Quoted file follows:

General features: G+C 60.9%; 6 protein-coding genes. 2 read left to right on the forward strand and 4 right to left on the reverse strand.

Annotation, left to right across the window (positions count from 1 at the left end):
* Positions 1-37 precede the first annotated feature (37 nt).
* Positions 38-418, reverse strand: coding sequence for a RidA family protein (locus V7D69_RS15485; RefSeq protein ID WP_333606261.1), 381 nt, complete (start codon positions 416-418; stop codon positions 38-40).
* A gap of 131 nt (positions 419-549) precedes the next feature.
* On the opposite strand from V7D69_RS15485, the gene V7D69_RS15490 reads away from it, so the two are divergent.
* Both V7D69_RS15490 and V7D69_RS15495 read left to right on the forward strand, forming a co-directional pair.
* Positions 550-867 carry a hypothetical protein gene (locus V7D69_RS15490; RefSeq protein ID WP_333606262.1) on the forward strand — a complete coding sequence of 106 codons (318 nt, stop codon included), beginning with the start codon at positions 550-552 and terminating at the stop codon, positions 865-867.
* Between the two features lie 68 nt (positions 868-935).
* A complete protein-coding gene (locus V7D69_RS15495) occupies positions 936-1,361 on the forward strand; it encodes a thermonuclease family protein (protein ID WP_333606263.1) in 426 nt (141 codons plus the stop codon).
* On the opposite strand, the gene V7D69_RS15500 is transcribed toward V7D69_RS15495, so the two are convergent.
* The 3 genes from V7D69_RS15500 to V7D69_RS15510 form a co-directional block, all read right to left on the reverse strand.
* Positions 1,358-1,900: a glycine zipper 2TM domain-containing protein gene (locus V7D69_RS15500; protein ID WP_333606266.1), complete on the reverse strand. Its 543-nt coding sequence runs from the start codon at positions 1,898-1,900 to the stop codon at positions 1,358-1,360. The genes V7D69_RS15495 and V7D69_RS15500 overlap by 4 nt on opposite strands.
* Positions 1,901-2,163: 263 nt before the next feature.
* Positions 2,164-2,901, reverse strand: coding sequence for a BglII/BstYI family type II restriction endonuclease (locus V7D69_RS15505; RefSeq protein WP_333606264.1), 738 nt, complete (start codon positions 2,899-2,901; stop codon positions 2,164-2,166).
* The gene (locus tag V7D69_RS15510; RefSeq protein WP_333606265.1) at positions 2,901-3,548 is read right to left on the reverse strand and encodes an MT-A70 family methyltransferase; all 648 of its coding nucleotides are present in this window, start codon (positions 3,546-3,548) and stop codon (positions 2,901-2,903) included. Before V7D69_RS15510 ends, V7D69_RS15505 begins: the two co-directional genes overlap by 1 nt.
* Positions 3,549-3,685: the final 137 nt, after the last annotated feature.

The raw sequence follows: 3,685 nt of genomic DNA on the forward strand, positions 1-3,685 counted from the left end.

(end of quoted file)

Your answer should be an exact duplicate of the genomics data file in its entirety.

General features: G+C 60.9%; 6 protein-coding genes. 2 read left to right on the forward strand and 4 right to left on the reverse strand.

Annotation, left to right across the window (positions count from 1 at the left end):
* Positions 1-37 precede the first annotated feature (37 nt).
* Positions 38-418, reverse strand: coding sequence for a RidA family protein (locus V7D69_RS15485; RefSeq protein ID WP_333606261.1), 381 nt, complete (start codon positions 416-418; stop codon positions 38-40).
* A gap of 131 nt (positions 419-549) precedes the next feature.
* On the opposite strand from V7D69_RS15485, the gene V7D69_RS15490 reads away from it, so the two are divergent.
* Both V7D69_RS15490 and V7D69_RS15495 read left to right on the forward strand, forming a co-directional pair.
* Positions 550-867 carry a hypothetical protein gene (locus V7D69_RS15490; RefSeq protein ID WP_333606262.1) on the forward strand — a complete coding sequence of 106 codons (318 nt, stop codon included), beginning with the start codon at positions 550-552 and terminating at the stop codon, positions 865-867.
* Between the two features lie 68 nt (positions 868-935).
* A complete protein-coding gene (locus V7D69_RS15495) occupies positions 936-1,361 on the forward strand; it encodes a thermonuclease family protein (protein ID WP_333606263.1) in 426 nt (141 codons plus the stop codon).
* On the opposite strand, the gene V7D69_RS15500 is transcribed toward V7D69_RS15495, so the two are convergent.
* The 3 genes from V7D69_RS15500 to V7D69_RS15510 form a co-directional block, all read right to left on the reverse strand.
* Positions 1,358-1,900: a glycine zipper 2TM domain-containing protein gene (locus V7D69_RS15500; protein ID WP_333606266.1), complete on the reverse strand. Its 543-nt coding sequence runs from the start codon at positions 1,898-1,900 to the stop codon at positions 1,358-1,360. The genes V7D69_RS15495 and V7D69_RS15500 overlap by 4 nt on opposite strands.
* Positions 1,901-2,163: 263 nt before the next feature.
* Positions 2,164-2,901, reverse strand: coding sequence for a BglII/BstYI family type II restriction endonuclease (locus V7D69_RS15505; RefSeq protein WP_333606264.1), 738 nt, complete (start codon positions 2,899-2,901; stop codon positions 2,164-2,166).
* The gene (locus tag V7D69_RS15510; RefSeq protein WP_333606265.1) at positions 2,901-3,548 is read right to left on the reverse strand and encodes an MT-A70 family methyltransferase; all 648 of its coding nucleotides are present in this window, start codon (positions 3,546-3,548) and stop codon (positions 2,901-2,903) included. Before V7D69_RS15510 ends, V7D69_RS15505 begins: the two co-directional genes overlap by 1 nt.
* Positions 3,549-3,685: the final 137 nt, after the last annotated feature.

The raw sequence follows: 3,685 nt of genomic DNA on the forward strand, positions 1-3,685 counted from the left end.